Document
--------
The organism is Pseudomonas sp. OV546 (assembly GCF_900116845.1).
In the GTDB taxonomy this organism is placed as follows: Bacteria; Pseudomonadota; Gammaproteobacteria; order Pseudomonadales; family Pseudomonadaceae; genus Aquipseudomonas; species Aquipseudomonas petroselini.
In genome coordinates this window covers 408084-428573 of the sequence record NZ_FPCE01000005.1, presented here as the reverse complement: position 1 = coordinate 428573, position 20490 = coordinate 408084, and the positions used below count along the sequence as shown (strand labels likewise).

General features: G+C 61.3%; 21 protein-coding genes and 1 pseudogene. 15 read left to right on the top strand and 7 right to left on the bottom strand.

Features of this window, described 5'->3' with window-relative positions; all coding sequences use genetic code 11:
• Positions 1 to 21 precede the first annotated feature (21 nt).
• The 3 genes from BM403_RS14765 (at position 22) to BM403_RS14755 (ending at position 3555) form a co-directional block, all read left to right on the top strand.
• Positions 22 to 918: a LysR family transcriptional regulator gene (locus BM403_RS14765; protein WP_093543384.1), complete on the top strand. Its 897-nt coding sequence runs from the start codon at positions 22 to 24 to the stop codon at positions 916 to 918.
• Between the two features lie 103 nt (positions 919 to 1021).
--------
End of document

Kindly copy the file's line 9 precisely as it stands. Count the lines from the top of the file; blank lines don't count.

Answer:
• Between the two features lie 103 nt (positions 919 to 1021).